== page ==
“All German commerce has been driven from the sea routes,” said Amos; “and what vessels have escaped capture are hiding in different friendly ports. Why, over in New York, you remember, we saw nearly a dozen splendid big steamers that haven’t earned a dollar since July last. And they daren’t go outside the harbor either.”
54No one could guess, in talking to this quiet, almost demure woman, that she has in her such fires of passion, such powers of portraying devastating wickedness. She has charm, graciousness, simplicity. Like Yvette Guilbert, she has worked hard almost every day of her life. Her talk is all of music and acting. She seems most unmodern. Her ingenuous love of praise is delightful, and if you notice the little subtleties in her singing and acting that most people do not notice, she is your friend for ever.
"Your mother has seen my nieces?"
The Horse Exchange Co., of Vevay, Ind., can fill the bill if you will tell them what you want.
"Stanley won't yell," Retief said. "We're not the only ones who're guilty of cultural idiocy. He'd lose face something awful if he let his followers see him like this." Retief settled himself on a tufted ottoman. "Right, Stanley?"
207“Never again,” said he, apropos of the episode I have just related, “shall I ‘take a call.’ I cannot even now think of those awful few moments on the stage without a shudder. It is distressing enough for an author to fail—distressing: not only because of his own disappointment, but chiefly because of the disappointment he brings to the actors who have done their best for his play—without having his failure hurled in his face, so to speak. But though I shall never again take a call, I shall continue writing plays. I have never yet written a really successful play, and no work of mine has had a longer run than sixty performances. I have had many chances, of course, but I shall have more.”
“I don’t know how that is,” remarked a colonel who had seen hard service on foot, “but I do know that we infantry fellows had a holy contempt of all cavalrymen. At the Battle of Murfreesboro I was badly wounded in the leg and arm, and for days I could scarcely walk. As I was hobbling back to the rear on the third day after the fight, I met my brother mounted. As soon as he saw my condition he got down, helped me up on his horse and told me how to ride out to find the hospital surgeon. Now, in our brigade, we had a standing reward of a thousand dollars for anybody who would show us a dead cavalryman. I had forgotten all about this when all at once I rode into a Texas regiment camping and fixing for supper. My arm was in a sling, and from my drooping position it was plain I was wounded. As soon as they saw me one of them yelled out:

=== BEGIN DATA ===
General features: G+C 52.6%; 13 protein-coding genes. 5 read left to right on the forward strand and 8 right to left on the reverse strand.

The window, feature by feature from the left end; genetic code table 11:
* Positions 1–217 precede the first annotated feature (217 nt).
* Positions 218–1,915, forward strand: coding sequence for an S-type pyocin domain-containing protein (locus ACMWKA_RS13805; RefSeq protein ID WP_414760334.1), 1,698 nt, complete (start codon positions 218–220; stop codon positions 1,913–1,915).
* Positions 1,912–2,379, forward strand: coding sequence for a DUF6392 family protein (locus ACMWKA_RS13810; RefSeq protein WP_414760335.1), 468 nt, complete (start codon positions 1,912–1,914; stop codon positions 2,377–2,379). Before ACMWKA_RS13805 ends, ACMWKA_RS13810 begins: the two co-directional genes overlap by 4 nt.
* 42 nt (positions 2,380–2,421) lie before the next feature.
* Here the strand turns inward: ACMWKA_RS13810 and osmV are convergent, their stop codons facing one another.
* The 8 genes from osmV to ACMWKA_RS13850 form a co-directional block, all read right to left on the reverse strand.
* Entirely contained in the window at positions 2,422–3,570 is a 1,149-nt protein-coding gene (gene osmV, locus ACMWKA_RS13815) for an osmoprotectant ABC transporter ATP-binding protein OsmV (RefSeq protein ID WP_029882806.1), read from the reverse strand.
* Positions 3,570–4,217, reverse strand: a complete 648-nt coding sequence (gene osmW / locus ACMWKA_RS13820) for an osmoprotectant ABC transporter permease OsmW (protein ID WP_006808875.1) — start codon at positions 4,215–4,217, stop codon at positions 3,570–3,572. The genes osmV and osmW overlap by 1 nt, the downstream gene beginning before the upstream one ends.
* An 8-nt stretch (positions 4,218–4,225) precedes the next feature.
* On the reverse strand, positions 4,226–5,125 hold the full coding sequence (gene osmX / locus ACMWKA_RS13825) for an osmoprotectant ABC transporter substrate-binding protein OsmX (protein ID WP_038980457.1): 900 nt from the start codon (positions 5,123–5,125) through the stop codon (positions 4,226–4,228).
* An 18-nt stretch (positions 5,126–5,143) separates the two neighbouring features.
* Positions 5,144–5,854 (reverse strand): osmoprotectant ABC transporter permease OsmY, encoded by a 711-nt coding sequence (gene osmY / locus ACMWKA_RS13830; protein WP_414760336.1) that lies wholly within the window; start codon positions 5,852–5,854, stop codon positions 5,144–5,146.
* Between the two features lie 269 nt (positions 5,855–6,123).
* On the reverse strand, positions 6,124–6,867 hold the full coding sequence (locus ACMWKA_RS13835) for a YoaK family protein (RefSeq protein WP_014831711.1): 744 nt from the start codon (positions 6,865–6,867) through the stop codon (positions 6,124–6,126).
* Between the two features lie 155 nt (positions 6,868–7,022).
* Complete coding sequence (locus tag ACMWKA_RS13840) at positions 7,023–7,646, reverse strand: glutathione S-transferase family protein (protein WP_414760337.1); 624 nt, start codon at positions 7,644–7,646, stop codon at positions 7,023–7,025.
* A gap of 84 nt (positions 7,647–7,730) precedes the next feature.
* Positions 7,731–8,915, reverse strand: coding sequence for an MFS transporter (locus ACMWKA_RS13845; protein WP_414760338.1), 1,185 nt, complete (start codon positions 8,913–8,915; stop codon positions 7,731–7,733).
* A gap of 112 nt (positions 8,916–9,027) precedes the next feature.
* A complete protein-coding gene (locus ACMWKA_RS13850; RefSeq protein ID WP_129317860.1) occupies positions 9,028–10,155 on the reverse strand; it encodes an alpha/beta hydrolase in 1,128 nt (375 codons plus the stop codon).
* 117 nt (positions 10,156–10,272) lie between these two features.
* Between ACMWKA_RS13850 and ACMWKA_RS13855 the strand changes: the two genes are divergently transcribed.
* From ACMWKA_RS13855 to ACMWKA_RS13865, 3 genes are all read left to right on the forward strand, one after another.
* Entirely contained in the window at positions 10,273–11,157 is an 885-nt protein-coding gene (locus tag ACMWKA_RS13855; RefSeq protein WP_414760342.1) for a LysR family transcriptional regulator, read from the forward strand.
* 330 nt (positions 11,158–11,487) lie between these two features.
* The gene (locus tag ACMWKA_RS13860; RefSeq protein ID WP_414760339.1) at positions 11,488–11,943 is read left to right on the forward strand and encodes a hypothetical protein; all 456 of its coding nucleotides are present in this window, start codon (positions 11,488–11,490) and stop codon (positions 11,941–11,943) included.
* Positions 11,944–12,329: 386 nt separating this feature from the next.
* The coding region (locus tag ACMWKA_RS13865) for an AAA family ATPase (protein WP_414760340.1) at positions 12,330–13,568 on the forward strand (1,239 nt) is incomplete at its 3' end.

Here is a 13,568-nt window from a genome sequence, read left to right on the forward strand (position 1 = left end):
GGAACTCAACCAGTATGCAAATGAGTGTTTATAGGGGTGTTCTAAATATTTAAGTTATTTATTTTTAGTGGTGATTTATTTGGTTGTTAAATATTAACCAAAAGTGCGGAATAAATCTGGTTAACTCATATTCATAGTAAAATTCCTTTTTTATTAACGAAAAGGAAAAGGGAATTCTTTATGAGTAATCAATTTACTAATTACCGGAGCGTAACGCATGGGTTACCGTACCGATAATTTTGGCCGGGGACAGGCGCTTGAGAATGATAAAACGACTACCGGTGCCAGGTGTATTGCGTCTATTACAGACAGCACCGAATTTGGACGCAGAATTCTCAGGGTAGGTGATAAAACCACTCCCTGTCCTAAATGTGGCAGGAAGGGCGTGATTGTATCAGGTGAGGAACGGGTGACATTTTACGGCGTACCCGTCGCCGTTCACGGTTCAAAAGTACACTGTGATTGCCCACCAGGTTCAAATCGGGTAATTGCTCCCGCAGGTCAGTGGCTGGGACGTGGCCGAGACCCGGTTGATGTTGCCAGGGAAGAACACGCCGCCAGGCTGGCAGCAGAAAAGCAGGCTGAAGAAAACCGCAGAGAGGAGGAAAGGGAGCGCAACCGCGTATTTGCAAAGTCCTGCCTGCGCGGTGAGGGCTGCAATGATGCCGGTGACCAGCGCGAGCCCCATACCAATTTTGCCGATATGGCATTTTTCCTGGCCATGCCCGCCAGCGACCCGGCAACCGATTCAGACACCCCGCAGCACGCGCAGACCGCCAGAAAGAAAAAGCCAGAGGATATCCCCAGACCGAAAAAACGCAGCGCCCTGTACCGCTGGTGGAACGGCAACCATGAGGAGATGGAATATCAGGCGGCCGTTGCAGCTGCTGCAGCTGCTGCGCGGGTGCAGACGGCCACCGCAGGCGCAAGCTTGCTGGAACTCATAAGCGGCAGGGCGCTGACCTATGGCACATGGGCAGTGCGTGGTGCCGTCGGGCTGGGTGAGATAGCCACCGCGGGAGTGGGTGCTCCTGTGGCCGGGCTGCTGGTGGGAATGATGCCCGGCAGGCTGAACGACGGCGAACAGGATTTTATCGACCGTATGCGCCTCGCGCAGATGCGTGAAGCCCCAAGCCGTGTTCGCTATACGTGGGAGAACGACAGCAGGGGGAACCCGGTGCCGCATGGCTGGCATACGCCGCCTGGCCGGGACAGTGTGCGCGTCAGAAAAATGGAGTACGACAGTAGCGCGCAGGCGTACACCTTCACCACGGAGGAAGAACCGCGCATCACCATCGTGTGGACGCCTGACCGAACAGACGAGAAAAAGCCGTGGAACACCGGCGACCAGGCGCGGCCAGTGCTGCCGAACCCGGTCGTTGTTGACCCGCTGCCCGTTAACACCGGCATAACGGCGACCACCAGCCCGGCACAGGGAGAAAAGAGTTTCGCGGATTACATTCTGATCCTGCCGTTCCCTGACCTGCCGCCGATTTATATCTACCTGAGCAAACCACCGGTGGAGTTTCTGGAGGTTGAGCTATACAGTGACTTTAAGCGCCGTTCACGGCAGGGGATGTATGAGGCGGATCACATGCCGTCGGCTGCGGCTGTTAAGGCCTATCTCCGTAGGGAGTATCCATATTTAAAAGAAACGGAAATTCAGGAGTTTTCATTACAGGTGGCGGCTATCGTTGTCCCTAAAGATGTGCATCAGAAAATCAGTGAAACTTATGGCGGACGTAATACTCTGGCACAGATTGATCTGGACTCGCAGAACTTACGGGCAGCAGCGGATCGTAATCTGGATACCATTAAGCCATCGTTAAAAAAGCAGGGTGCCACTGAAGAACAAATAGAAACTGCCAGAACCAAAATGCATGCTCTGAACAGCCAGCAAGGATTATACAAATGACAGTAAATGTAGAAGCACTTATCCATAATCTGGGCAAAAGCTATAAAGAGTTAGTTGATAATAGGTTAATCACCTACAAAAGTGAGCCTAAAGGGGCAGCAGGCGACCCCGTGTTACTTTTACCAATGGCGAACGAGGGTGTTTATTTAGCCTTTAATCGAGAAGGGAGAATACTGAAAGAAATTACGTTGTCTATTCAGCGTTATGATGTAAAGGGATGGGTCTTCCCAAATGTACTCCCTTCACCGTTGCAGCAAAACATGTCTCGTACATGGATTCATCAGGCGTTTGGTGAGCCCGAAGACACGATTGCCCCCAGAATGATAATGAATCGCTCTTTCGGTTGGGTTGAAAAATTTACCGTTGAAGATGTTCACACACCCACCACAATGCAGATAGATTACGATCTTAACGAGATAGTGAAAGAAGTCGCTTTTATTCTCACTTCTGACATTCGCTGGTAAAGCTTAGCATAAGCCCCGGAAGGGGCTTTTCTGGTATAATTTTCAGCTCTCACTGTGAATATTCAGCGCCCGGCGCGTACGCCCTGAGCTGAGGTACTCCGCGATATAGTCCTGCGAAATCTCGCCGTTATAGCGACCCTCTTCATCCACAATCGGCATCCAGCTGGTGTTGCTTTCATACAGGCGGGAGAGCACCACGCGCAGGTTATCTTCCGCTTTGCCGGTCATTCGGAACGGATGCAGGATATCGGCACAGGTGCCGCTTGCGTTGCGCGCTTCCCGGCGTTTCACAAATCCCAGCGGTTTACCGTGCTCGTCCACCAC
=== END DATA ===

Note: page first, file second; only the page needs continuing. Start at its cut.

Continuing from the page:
With a sense of dismay that hitherto she had held in check, she contemplated the coming fortnight. How boring it would be to have to "think and remember" the whole time that she must be careful to give no cause for gossip! True, she had her household and her livestock, and her linen and store cupboards to occupy her mornings, and she could read and sleep through the succeeding hot hours; but what of the evenings?
arrangement adapted for ready reference. It is true that the botanists of the 17th century and Linnaeus himself often spoke of facility of use as a great object to be kept in view in constructing a system; but every one who brought out a new system did so really because he believed that his own was a better expression of natural affinities than those of his predecessors. If some like Ray and Morison were more influenced by the wish to exhibit natural affinities by means of a system, and others as Tournefort and Magnol thought more of framing a perspicuous and handy arrangement of plants, yet it is plain from the objections which every succeeding systematist makes to his predecessors, that the exhibition of natural affinities was more or less clearly in the minds of all as the main object of the system; only they all employed the same wrong means for securing this end, for they fancied that natural affinities could be brought out by the use of a few easily recognised marks, whose value for systematic purposes had been arbitrarily determined. This opposition between means and end runs through all systematic botany from Cesalpino in 1583 to Linnaeus in 1736.详情 ➢
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